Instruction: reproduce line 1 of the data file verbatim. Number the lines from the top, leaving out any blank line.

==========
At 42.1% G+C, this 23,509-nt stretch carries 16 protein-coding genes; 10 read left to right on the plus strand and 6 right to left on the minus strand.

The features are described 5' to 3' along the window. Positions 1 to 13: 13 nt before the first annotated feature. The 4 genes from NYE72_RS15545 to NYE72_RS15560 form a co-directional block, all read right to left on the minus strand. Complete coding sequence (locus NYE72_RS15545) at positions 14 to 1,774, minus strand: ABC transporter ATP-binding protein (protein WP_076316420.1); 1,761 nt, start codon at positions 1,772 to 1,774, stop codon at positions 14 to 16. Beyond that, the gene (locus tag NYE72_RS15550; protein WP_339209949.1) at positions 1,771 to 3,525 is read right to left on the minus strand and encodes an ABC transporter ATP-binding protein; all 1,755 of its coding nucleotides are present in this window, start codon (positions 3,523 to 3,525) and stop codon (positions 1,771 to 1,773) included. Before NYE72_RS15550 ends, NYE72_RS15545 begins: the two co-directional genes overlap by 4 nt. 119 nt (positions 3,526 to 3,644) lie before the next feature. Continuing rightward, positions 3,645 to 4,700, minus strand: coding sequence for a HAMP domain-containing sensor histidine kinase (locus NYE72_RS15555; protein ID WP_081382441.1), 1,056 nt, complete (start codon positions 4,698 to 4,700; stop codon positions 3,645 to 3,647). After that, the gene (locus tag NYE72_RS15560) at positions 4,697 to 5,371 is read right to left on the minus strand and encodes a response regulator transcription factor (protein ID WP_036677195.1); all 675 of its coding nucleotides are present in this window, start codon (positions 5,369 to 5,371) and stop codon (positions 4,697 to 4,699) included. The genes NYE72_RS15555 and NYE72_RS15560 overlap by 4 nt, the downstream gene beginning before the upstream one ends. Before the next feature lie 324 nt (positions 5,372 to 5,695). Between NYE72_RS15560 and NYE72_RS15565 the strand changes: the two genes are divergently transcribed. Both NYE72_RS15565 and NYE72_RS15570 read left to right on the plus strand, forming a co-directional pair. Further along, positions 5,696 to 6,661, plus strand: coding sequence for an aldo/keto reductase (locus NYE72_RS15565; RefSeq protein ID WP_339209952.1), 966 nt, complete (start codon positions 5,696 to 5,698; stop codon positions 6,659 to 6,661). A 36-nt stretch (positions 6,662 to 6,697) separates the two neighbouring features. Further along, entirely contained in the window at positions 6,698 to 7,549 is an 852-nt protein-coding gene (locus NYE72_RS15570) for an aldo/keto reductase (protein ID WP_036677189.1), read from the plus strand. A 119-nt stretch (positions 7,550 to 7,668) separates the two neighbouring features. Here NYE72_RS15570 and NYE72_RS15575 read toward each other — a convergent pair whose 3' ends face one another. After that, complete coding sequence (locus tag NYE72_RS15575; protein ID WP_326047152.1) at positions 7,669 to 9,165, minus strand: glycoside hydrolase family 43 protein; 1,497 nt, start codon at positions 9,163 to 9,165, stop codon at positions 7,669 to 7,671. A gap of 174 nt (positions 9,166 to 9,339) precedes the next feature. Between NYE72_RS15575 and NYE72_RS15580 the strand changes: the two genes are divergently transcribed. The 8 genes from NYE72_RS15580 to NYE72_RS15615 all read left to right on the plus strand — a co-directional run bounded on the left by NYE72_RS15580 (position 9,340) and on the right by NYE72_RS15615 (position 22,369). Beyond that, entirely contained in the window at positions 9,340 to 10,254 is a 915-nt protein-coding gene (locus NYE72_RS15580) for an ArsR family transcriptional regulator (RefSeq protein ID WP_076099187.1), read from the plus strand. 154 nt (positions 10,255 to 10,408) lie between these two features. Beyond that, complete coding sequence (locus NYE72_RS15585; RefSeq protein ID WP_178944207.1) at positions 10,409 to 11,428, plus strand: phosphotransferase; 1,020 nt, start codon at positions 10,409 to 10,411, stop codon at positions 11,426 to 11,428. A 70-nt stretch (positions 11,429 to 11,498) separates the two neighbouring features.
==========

At 42.1% G+C, this 23,509-nt stretch carries 16 protein-coding genes; 10 read left to right on the plus strand and 6 right to left on the minus strand.